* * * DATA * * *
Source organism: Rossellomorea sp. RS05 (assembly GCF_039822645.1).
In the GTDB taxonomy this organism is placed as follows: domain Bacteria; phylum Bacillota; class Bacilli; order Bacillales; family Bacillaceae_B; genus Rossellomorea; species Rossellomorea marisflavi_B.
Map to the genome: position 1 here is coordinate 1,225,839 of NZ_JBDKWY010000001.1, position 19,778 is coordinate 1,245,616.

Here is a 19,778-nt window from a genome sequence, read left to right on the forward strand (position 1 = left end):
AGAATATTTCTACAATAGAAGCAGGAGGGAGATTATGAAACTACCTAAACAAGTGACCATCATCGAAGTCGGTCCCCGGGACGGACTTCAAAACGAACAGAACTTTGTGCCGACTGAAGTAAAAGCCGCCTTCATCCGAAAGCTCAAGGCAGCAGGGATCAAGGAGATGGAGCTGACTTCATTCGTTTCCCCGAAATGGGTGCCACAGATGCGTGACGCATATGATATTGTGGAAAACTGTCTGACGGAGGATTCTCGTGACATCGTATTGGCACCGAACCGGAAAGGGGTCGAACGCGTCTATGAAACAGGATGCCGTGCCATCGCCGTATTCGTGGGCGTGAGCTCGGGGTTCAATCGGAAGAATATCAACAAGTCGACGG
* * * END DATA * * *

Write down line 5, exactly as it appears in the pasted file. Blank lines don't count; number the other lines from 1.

AGAATATTTCTACAATAGAAGCAGGAGGGAGATTATGAAACTACCTAAACAAGTGACCATCATCGAAGTCGGTCCCCGGGACGGACTTCAAAACGAACAGAACTTTGTGCCGACTGAAGTAAAAGCCGCCTTCATCCGAAAGCTCAAGGCAGCAGGGATCAAGGAGATGGAGCTGACTTCATTCGTTTCCCCGAAATGGGTGCCACAGATGCGTGACGCATATGATATTGTGGAAAACTGTCTGACGGAGGATTCTCGTGACATCGTATTGGCACCGAACCGGAAAGGGGTCGAACGCGTCTATGAAACAGGATGCCGTGCCATCGCCGTATTCGTGGGCGTGAGCTCGGGGTTCAATCGGAAGAATATCAACAAGTCGACGG